Ten bodies recovered from ferry as MP blasts firms
THE bodies of 10 people who were travelling on board the ferry which caught fire off the island of Corfu have been recovered, coast guards said yesterday, as Italian prosecutors opened a criminal investigation into the causes of the disaster.
A fire broke out on the car deck of the Norman Atlantic early on Monday as it sailed from the Greek port of Patras to Ancona in Italy.
One man was killed trying to escape from the ship, with a further nine bodies recovered yesterday. Hundreds of people were rescued from the smoking ferry, which was carrying 422 passengers and 56 crew members, in a lengthy operation made more difficult by gale-force winds.
Helicopter crews fitted with night vision equipment worked overnight on Sunday to rescue passengers.
Six Britons are understood to be among those saved, including Nick Channing-Williams, who had been travelling with his Greek fiancée Regina Theoffili. The 37-year-old said yesterday he had been "absolutely terrified" and at some points did not think he would survive the ordeal.
"When flames are licking up around the boat and they are talking about sending for a boat that is going to be four hours away, you feel somewhat helpless," he told Sky News.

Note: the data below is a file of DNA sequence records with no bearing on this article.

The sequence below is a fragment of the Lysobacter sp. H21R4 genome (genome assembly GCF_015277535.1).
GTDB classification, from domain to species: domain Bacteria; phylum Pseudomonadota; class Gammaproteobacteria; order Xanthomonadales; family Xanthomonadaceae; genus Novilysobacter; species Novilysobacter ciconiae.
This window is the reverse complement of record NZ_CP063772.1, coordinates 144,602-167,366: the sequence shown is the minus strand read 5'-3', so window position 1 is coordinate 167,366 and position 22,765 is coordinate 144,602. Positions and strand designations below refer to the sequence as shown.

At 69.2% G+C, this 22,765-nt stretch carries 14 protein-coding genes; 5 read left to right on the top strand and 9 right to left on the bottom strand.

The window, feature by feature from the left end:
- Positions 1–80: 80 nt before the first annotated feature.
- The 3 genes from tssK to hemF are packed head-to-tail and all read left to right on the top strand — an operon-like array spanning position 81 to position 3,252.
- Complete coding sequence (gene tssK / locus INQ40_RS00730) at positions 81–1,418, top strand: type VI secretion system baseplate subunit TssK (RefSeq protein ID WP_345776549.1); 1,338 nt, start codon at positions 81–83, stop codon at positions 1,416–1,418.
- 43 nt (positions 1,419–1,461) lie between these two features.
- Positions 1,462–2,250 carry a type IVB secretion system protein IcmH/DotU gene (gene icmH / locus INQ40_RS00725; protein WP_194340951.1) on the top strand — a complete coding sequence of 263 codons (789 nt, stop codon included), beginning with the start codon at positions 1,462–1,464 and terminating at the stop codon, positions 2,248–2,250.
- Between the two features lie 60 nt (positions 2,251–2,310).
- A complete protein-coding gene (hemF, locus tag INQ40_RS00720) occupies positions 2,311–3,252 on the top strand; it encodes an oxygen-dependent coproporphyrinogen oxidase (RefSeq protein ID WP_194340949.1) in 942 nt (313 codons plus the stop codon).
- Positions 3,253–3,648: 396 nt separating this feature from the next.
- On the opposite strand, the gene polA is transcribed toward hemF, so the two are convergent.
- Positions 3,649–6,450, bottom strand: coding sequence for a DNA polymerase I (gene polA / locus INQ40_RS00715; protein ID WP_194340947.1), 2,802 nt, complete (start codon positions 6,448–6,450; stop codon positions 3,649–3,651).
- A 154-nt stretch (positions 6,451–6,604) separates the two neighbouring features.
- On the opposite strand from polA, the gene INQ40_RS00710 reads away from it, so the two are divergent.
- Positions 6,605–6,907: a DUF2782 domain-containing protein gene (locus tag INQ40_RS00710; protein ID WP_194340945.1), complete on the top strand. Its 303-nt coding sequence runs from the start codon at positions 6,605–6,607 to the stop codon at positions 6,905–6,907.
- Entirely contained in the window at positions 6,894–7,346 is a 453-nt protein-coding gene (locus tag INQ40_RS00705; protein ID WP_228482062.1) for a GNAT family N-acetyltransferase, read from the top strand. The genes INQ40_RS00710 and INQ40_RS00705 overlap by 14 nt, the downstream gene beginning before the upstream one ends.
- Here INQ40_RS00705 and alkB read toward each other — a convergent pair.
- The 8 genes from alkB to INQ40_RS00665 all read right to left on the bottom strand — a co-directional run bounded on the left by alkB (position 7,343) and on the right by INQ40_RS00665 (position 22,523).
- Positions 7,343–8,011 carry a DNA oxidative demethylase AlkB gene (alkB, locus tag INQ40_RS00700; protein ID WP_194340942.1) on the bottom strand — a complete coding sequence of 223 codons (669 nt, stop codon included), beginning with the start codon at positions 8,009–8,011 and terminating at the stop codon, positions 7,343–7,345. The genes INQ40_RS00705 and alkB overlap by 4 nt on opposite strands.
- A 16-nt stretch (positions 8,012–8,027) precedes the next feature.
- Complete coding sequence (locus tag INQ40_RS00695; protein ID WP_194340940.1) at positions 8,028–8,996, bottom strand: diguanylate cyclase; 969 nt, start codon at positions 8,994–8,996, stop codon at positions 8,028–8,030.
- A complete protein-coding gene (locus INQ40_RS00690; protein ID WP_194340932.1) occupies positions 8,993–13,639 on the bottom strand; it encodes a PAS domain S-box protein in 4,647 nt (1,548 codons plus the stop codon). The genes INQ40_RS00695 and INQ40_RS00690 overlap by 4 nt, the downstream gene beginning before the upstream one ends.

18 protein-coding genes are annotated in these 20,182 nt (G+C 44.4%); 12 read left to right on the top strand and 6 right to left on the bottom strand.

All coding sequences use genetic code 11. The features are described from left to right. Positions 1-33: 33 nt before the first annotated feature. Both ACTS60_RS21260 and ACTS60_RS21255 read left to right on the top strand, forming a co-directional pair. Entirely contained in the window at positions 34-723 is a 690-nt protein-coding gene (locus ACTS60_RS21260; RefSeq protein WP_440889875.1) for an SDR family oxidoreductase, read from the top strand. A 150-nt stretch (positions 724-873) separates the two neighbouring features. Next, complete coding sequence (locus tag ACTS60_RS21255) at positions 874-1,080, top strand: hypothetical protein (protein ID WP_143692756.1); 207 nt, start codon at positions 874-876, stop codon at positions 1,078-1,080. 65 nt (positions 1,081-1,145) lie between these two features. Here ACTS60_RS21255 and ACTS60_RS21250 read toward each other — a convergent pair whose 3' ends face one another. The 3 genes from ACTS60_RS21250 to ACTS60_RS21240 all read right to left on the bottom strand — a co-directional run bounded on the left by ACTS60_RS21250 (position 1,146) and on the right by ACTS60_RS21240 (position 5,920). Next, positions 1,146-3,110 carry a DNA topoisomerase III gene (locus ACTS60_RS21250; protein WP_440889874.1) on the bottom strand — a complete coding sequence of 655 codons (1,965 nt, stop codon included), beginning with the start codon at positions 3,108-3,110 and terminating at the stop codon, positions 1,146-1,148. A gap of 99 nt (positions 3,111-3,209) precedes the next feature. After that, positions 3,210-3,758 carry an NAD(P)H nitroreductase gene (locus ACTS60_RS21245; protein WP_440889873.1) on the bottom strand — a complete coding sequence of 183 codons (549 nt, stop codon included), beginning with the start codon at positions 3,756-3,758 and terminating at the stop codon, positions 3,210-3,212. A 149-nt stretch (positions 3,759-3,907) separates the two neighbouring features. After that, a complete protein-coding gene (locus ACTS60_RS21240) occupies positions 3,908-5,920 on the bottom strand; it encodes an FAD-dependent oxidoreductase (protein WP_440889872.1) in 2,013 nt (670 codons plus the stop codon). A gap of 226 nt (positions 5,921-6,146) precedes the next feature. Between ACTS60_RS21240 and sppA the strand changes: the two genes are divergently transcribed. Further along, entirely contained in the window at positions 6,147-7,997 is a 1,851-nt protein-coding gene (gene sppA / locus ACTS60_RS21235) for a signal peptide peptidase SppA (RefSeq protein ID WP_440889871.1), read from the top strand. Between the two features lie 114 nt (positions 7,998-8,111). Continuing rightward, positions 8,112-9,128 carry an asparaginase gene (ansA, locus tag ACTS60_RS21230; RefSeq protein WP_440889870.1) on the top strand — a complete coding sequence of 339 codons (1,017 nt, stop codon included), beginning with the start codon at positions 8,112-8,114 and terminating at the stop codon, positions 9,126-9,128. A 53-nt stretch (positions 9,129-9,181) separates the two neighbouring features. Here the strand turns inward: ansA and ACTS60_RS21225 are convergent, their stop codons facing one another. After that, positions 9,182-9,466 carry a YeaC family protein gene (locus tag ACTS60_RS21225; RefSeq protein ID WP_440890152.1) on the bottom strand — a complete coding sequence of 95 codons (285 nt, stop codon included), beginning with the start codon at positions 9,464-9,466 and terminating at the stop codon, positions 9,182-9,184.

"I did send a couple of text messages out to people because I sort of had convinced myself that we were going a little bit the wrong way."
He added that he and Ms Theoffili had spent hours standing on deck to avoid the heat and fumes from the fire. As night fell on Sunday and the chances of rescue became more remote, he said people started to panic.
"The fire was basically cooking everybody's feet and everyone was in a queue to get on a lifeboat," he said.
"With the heat just being so enormous, people just panicked. I didn't even try and get on one. Regina and I were stood upstairs and just hoped for the best, really."
Christos Perlis, a Greek lorry driver, described the scene on board as "chaos".
"Everyone there was trampling on each other to get to the helicopter. First children, then women and then men. But the men, they started hitting us so they could get on first. They didn't take into consideration the women or the children, nothing," he said.
A criminal investigation has been opened into the disaster, which will examine whether negligence played a role.
An inspection of the ferry on 19 December reportedly noted six faults, including a lack of approved evacuation plans and a problem with one of the fire doors.
Its current owner, the Italian firm Visemar, said the fire door problem was rectified and the vessel was "fully operational" when it set off on its voyage.
But the Italian MP Mauro Pili, who recently submitted a report criticising ferry safety, said the tragedy was "the result of the shameful traffic in used ships across the Mediterranean".
He was referring to the rapidity with which vessels change hands. Just five years old, the Norman Atlantic was said to have been on its sixth operator.
Mr Pili added: "In European waters, anything goes. There's too much silence, too much money-making and not enough controls."